I’ve also found meaning in making home, with altars of treasures we’ve collected in walks, things their little hands picked up years ago, framing the drawings, hanging the photos and art from old friends. Pulling out vinyl, spreading the books, looking at their big eyes to just marvel at life. Finding the rhythm that works for us, a non-punitive non-screaming non-condescending respectful flow.
Failing, and trying again.
I look forward to when motherhood is seen as an essential contribution, no matter what shape it takes in our lives, and I am glad to have been available for my children’s early years. But as I now seek more consistent yet flexible work I find that the more creative engagements are few and far between.
There are many stay-at-home mothers ready to contribute financially in a predictable manner without feeling like we have to give something up, something as profound as parenting well. Once we look at the time spent at home with children as an enriching and critical aspect of the human experience, alternate job arrangements will be flooded with qualified and eager candidates. In the spirit of helping advance this most needed cultural shift I have proudly added critical skills gained as a mother to my own resume.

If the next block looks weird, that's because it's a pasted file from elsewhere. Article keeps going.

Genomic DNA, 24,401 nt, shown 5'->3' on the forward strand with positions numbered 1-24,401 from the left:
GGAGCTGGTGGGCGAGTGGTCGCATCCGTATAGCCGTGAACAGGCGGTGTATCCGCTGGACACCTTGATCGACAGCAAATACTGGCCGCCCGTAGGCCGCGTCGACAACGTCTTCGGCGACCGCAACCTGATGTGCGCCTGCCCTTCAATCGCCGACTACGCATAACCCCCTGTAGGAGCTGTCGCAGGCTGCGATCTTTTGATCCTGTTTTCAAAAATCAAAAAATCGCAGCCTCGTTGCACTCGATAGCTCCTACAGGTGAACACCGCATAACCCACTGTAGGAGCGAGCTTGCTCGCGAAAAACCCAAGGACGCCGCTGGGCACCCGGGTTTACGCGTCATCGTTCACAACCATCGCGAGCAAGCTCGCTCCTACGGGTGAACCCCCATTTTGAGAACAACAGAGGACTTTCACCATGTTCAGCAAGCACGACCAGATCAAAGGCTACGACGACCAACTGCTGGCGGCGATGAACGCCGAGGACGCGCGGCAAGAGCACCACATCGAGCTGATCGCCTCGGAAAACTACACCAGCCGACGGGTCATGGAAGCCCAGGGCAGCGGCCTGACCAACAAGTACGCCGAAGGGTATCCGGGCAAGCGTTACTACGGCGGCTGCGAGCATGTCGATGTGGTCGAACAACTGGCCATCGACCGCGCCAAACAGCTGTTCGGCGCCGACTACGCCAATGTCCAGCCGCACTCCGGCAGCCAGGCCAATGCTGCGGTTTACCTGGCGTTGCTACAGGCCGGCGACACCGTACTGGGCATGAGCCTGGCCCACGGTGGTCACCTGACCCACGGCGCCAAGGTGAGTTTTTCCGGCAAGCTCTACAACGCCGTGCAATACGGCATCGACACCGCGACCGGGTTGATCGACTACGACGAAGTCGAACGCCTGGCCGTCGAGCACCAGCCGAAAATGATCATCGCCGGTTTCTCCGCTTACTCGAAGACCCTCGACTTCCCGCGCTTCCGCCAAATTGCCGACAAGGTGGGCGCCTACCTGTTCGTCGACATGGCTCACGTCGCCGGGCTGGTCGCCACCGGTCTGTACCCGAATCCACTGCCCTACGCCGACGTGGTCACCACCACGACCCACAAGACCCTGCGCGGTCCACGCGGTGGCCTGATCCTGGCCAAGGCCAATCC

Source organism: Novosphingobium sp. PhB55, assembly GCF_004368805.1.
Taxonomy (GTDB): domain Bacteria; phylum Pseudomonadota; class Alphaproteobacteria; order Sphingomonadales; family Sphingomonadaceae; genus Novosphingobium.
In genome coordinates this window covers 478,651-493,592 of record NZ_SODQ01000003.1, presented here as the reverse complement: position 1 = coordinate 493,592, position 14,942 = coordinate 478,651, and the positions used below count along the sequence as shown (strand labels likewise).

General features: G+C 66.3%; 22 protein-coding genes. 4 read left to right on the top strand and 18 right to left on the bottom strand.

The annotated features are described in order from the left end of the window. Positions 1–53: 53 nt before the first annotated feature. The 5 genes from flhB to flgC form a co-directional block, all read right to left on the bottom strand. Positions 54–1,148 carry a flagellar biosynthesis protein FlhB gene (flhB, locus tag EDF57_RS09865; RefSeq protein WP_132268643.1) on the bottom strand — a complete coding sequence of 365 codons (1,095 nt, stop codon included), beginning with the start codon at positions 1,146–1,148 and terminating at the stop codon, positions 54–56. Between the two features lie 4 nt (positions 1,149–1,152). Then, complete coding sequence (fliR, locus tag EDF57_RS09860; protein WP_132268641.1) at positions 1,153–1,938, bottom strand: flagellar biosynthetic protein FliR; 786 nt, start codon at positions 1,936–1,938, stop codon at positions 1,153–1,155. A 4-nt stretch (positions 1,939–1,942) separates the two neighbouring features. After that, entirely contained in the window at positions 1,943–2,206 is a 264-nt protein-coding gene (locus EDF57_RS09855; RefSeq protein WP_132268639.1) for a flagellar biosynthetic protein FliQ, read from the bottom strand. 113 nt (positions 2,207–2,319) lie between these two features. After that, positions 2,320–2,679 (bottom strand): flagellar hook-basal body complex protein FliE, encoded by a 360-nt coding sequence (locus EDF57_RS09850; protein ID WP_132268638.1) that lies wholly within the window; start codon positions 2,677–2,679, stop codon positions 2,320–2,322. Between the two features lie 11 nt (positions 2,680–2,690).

Mother time management is stellar. We have years of conflict resolution under our belts. We’ve been daily nurturers of social skills and effective schedules. Let us work from home when children are sick, or be able to volunteer in the classroom and pick up kids up from school. Offer consistent and generous time off in the summers, and create positions for mothers to work remotely—we tackle competing priorities with dogged efficiency.
We’re a responsible and committed demographic, and a new frontier for the creative economy.
So onward then, to model a home that is the responsibility of both parents, as we grapple with finding our place. To model the involvement it takes to shift structures so we are all served—all parents, all children.
To model dialogue, reflection, and a mother who stayed home on her terms. And finally, to model a mother who stands up for a culture that honors family (whatever family looks like to you), and for work that honors parents.
I haven’t yet figured out how to truly lessen the mental load, but I am trying. Today for example, as I finish this essay, I finally delegated the vacuuming. But then again, that’s just delegating, it’s still my mental load. What I am certain about is that motherhood is not a gap on my resume.
We add value. Invite us in.
(Carolina Pfister, 2018)